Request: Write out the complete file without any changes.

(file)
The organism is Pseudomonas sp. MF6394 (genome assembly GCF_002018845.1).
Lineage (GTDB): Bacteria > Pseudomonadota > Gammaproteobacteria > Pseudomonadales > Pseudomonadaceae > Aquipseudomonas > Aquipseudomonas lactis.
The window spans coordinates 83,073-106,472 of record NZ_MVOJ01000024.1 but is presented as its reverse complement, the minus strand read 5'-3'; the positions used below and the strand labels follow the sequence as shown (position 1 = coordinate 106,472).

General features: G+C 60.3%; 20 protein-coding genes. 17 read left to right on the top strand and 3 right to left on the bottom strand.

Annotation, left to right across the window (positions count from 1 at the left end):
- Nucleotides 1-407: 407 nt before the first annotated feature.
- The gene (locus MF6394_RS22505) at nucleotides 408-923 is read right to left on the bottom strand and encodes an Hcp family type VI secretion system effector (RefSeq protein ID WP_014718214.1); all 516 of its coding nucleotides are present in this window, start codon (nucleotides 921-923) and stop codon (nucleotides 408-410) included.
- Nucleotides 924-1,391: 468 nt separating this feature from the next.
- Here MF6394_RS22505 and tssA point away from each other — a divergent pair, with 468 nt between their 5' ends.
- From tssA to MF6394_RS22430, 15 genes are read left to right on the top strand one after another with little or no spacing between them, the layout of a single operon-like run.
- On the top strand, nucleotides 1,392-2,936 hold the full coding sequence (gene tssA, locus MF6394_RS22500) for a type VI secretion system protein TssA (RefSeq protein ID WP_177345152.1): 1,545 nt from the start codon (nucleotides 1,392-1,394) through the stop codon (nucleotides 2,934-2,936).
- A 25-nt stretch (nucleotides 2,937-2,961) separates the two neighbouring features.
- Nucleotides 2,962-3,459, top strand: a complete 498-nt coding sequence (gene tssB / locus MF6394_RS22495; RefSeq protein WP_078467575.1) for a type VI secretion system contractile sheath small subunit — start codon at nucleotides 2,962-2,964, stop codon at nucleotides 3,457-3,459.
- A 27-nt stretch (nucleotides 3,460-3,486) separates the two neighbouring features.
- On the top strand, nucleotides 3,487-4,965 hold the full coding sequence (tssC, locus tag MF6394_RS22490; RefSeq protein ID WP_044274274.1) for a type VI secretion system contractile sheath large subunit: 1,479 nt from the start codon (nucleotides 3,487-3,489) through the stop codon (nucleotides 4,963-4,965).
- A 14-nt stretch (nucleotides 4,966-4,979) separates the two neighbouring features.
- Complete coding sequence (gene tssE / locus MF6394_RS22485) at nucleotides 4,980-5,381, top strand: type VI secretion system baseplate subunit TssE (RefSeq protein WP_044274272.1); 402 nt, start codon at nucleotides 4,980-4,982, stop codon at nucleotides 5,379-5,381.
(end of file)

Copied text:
The organism is Pseudomonas sp. MF6394 (genome assembly GCF_002018845.1).
Lineage (GTDB): Bacteria > Pseudomonadota > Gammaproteobacteria > Pseudomonadales > Pseudomonadaceae > Aquipseudomonas > Aquipseudomonas lactis.
The window spans coordinates 83,073-106,472 of record NZ_MVOJ01000024.1 but is presented as its reverse complement, the minus strand read 5'-3'; the positions used below and the strand labels follow the sequence as shown (position 1 = coordinate 106,472).

General features: G+C 60.3%; 20 protein-coding genes. 17 read left to right on the top strand and 3 right to left on the bottom strand.

Annotation, left to right across the window (positions count from 1 at the left end):
- Nucleotides 1-407: 407 nt before the first annotated feature.
- The gene (locus MF6394_RS22505) at nucleotides 408-923 is read right to left on the bottom strand and encodes an Hcp family type VI secretion system effector (RefSeq protein ID WP_014718214.1); all 516 of its coding nucleotides are present in this window, start codon (nucleotides 921-923) and stop codon (nucleotides 408-410) included.
- Nucleotides 924-1,391: 468 nt separating this feature from the next.
- Here MF6394_RS22505 and tssA point away from each other — a divergent pair, with 468 nt between their 5' ends.
- From tssA to MF6394_RS22430, 15 genes are read left to right on the top strand one after another with little or no spacing between them, the layout of a single operon-like run.
- On the top strand, nucleotides 1,392-2,936 hold the full coding sequence (gene tssA, locus MF6394_RS22500) for a type VI secretion system protein TssA (RefSeq protein ID WP_177345152.1): 1,545 nt from the start codon (nucleotides 1,392-1,394) through the stop codon (nucleotides 2,934-2,936).
- A 25-nt stretch (nucleotides 2,937-2,961) separates the two neighbouring features.
- Nucleotides 2,962-3,459, top strand: a complete 498-nt coding sequence (gene tssB / locus MF6394_RS22495; RefSeq protein WP_078467575.1) for a type VI secretion system contractile sheath small subunit — start codon at nucleotides 2,962-2,964, stop codon at nucleotides 3,457-3,459.
- A 27-nt stretch (nucleotides 3,460-3,486) separates the two neighbouring features.
- On the top strand, nucleotides 3,487-4,965 hold the full coding sequence (tssC, locus tag MF6394_RS22490; RefSeq protein ID WP_044274274.1) for a type VI secretion system contractile sheath large subunit: 1,479 nt from the start codon (nucleotides 3,487-3,489) through the stop codon (nucleotides 4,963-4,965).
- A 14-nt stretch (nucleotides 4,966-4,979) separates the two neighbouring features.
- Complete coding sequence (gene tssE / locus MF6394_RS22485) at nucleotides 4,980-5,381, top strand: type VI secretion system baseplate subunit TssE (RefSeq protein WP_044274272.1); 402 nt, start codon at nucleotides 4,980-4,982, stop codon at nucleotides 5,379-5,381.